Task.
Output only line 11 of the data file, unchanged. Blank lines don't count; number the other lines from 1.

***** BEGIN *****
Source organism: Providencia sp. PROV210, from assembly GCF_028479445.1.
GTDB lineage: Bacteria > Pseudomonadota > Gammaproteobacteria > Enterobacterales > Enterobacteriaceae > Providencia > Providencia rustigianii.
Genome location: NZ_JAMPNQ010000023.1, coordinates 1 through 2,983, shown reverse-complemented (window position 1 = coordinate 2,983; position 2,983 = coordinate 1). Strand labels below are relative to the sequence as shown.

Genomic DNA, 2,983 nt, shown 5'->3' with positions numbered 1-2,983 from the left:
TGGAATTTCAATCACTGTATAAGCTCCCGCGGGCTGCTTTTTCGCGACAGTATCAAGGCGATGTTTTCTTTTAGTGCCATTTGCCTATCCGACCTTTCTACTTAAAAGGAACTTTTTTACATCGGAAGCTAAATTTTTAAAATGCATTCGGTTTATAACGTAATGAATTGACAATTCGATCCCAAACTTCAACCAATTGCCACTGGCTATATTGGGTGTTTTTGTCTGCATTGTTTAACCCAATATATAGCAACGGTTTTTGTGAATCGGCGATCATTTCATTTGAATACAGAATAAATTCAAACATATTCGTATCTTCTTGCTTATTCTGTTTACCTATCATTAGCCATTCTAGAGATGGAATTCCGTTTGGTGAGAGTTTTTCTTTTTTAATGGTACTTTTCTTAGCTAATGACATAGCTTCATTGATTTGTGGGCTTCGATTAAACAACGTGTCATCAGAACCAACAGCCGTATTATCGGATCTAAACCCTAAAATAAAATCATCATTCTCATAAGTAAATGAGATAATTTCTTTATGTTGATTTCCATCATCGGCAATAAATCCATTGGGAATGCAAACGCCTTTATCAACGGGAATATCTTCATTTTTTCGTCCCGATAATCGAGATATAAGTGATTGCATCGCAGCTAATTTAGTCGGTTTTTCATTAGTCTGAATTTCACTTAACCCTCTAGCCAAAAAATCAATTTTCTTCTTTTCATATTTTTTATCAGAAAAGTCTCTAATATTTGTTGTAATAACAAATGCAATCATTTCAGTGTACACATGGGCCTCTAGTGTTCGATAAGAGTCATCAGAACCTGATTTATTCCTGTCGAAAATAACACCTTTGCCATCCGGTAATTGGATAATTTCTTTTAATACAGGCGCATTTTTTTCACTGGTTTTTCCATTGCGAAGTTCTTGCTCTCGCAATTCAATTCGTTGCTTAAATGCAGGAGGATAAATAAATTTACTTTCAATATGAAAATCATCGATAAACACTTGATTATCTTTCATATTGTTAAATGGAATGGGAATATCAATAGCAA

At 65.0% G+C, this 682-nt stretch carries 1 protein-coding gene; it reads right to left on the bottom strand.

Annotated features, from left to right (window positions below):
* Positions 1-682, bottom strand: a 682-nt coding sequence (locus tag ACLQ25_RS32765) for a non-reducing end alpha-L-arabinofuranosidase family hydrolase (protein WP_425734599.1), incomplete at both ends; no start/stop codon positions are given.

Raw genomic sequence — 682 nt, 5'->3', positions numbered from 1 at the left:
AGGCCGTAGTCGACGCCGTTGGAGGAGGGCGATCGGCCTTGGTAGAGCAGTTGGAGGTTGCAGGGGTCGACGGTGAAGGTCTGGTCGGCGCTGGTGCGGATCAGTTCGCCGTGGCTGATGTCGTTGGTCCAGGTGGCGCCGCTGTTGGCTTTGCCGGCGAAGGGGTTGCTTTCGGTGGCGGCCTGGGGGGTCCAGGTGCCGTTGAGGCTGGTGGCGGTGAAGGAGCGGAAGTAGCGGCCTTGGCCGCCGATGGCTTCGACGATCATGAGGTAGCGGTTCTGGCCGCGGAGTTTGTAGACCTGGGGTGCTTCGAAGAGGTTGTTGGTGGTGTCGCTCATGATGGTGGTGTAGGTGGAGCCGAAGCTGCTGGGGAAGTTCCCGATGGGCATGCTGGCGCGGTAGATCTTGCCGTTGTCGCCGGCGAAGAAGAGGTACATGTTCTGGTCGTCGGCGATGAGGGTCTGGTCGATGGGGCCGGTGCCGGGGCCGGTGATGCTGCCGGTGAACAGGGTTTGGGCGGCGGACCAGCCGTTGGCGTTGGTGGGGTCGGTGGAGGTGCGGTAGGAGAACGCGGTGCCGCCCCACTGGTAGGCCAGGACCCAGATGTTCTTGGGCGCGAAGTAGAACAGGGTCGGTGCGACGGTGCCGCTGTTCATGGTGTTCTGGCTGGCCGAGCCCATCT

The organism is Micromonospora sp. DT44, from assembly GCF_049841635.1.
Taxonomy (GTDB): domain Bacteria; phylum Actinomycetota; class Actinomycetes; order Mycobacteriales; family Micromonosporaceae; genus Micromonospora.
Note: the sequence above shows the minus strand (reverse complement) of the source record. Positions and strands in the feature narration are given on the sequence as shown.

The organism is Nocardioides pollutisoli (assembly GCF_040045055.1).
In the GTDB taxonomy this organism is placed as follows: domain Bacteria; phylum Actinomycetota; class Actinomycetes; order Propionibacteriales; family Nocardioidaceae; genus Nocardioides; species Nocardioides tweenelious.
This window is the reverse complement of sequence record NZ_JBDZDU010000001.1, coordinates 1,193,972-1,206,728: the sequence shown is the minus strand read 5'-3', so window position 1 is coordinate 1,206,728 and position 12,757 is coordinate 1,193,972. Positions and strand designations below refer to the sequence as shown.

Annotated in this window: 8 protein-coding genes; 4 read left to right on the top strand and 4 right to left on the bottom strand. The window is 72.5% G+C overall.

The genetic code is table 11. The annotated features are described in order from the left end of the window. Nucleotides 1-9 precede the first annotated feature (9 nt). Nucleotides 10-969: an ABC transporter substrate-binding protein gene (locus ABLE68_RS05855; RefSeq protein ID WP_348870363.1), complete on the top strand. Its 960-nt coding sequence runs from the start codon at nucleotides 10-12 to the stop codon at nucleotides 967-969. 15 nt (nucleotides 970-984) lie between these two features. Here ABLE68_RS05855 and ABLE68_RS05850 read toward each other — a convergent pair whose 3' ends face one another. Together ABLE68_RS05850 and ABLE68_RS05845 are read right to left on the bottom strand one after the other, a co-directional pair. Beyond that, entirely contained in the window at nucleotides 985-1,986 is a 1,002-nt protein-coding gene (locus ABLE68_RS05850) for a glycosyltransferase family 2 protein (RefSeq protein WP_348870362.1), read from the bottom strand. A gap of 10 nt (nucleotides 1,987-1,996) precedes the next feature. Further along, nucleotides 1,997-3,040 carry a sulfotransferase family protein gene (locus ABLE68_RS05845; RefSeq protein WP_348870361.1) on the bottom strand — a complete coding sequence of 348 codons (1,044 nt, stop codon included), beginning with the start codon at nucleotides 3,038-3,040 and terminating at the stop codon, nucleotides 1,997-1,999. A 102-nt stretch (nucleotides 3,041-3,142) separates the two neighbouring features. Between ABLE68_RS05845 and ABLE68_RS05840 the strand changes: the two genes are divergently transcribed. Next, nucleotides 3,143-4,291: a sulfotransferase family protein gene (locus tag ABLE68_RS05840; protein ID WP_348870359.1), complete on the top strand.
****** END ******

The organism is Micromonospora sp. DT44, from assembly GCF_049841635.1.